OCEAN CITY – The Dew Tour will be here in less than a month and it will be set up under the night sky to prevent any impact on the town’s normal activities.
A few weeks ago, Dew Tour representatives and city officials and staff met to hammer out some of the details and concerns surrounding the major event.
“I think everybody would agree that we have made significant progress over the past three weeks,” Dew Tour Special Event Coordinator Chris Prybylo said during Monday evening’s Mayor and City Council meeting. “We probably have solved 99 percent of the issues that may have come up.”
Pryvylo admitted that resolving some problems have created others but offered the solutions to the Mayor and City Council through requests to amend a few items on the event’s original permit application.
Specifically, Prybylo asked the council for permission to begin the load/unload process of the set up to begin two days earlier, on July 11 instead of July 13.
“Just to make sure we have enough time to do everything in the hours that you would like us to, which is throughout the overnight period,” Prybylo said.
The load/unload area or bone yard area will be located on the beach off of Dorchester Street. In order to reach the beach, the idea to extend Dorchester Street with a plastic roadway was devised.
“A temporary road, essentially a plastic road, that goes in so we can essentially bring a truck in and keep it completely out of the way, pull it into the venue, unload it and pull it out without having to disrupt or effect the normal impact there,” Prybylo said.
His last request was to utilize the parking lot located on the corner of Dorchester Street and Baltimore Avenue for the event’s VIP parking during the venues dates July 21-24. The Dew Tour would cover the $1,750 projected in lost revenue from the parking lot.
“When this event was first proposed, I looked at it as a risk/reward value issue and I voted viewing that the reward potential is much greater than the risk,” Councilman Joe Hall said. “After that meeting three weeks ago, I felt that the risk grew but it was still the reward that was bigger.”
Hall expressed his concerns over the town’s estimated costs, which was originally around $19,000, being raised throughout the process of the Dew Tour and recommended for City Solicitor Guy Ayres to produce a memorandum of understanding to protect the town from an increase in cost and to achieve an understanding of who is responsible for what expenses incurred.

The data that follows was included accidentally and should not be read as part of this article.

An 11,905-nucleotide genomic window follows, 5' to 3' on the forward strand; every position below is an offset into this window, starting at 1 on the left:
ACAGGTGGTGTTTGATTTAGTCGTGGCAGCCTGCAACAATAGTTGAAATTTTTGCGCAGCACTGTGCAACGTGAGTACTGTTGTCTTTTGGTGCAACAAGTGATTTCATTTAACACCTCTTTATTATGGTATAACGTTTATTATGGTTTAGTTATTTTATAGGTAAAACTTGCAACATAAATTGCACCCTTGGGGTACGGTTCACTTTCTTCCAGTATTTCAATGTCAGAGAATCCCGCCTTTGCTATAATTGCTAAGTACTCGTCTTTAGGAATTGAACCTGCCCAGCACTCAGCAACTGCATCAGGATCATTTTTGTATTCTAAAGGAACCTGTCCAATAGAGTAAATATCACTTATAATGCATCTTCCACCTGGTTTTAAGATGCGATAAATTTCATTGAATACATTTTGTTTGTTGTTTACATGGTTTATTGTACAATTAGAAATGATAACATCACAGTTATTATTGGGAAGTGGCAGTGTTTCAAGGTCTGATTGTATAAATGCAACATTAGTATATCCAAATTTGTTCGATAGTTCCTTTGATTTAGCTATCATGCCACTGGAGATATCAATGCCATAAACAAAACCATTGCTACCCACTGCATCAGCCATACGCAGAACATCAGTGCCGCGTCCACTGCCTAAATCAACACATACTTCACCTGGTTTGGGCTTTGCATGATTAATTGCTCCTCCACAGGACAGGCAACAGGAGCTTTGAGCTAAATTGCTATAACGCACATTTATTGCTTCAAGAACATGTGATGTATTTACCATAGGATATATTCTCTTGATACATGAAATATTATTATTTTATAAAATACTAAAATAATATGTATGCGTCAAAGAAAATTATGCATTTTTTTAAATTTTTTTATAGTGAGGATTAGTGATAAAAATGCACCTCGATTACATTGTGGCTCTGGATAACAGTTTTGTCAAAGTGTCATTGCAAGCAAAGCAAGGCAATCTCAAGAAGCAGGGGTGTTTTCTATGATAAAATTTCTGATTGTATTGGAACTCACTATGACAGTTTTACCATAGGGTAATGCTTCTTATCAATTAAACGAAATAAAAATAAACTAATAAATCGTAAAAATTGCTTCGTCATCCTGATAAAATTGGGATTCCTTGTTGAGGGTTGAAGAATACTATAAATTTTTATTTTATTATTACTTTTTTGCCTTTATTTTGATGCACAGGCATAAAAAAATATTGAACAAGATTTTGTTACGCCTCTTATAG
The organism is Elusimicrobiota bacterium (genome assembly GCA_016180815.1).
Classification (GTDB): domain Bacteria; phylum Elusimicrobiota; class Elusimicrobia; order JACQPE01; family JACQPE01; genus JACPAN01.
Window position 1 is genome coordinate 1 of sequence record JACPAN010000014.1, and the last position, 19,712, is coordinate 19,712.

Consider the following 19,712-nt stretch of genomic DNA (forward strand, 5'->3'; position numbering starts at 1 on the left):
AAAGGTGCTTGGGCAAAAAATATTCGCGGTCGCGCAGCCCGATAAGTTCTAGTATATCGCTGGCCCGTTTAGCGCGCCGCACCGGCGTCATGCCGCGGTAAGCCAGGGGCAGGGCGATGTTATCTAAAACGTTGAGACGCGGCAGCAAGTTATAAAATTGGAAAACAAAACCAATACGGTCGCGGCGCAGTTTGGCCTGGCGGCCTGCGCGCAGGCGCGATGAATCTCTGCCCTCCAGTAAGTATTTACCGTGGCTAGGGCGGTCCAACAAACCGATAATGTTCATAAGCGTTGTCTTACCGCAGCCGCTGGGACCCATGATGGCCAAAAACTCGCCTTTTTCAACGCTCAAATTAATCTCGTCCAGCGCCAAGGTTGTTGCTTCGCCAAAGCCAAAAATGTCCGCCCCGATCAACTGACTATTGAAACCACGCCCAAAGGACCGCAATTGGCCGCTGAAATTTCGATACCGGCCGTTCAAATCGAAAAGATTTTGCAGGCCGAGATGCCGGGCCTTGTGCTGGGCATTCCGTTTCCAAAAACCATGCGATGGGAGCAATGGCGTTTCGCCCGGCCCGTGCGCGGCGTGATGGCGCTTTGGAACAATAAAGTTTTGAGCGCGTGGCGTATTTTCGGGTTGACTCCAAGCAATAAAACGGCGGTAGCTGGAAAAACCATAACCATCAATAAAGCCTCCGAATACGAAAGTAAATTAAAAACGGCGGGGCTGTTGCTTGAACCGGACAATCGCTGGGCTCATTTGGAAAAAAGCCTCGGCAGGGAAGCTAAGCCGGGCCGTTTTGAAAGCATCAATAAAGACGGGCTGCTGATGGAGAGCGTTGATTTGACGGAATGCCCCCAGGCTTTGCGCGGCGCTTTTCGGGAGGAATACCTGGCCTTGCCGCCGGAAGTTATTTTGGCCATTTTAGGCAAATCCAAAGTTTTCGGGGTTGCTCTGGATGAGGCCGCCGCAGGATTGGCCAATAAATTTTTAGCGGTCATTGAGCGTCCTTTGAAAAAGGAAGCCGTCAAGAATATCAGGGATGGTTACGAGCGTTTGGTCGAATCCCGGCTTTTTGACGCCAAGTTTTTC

“At that time I thought that [$19,000] was very low and not realistic and by the man power at the planning meeting alone told me that we were incurring costs already,” Hall said.
City Manager Dennis Dare explained that the event will require about 40 tractor trailers to come in to load/unload the equipment for the event but this will be spread out over a period of 10 nights, averaging about four trucks a night. He said it has also been decided that the backup alarms will be cut off and flag men will be used to assist the trucks instead. The work will be done from midnight until 6 a.m.
“We were still trying to develop things three weeks ago but the T’s have been crossed and the I’s are being dotted now,” Dare said.
Dare added that another concern expressed during that meeting three weeks ago that has been taken care of is medical aid. He said that the Dew Tour will have a medical director staffed to aid the athletes as well as spectators within the venue. The town will have the normal amount of police officers on duty in the “neighborhood” during the event and will assist in security if necessary but the only additional costs the town will incur is for the police officers staffed for the event’s concert.
The council voted unanimously to approve Prybylo’s requests. Councilwoman Mary Knight asked him for an update on the response that has been expressed.
“In general, the feedback has been phenomenal about Ocean City as a venue and as a site,” Prybylo said. “The feedback has been great from our athletes, from our sponsors, from everybody. Everybody is really excited about Ocean City and looking forward to it. The turnout involved in those parties is going to be tremendous and I feel like some events get more turn out from athletes and sponsors families and I think this is going to be a huge impact.”
At this week’s meeting, Tourism Director Deb Turk updated the council on the possibility of the Dew Tour branding Ocean City’s water tower with a welcoming message.
Turk said that a few temporary options are being explored such as vinyl or magnets and staff is reaching out to different contractors to explore the cost, which the Dew Tour would also fund.
“Something that is not permanent is the direction that I have given them so it can come down and go back up at a later time,” Turk said.
The Dew Tour features skateboarding, BMX, skateboard bowl, surf and freestyle motocross. The competition is based on a cumulative points system and there is more than $2 million in event and bonus purses awarded at the year’s end based on overall tour standings.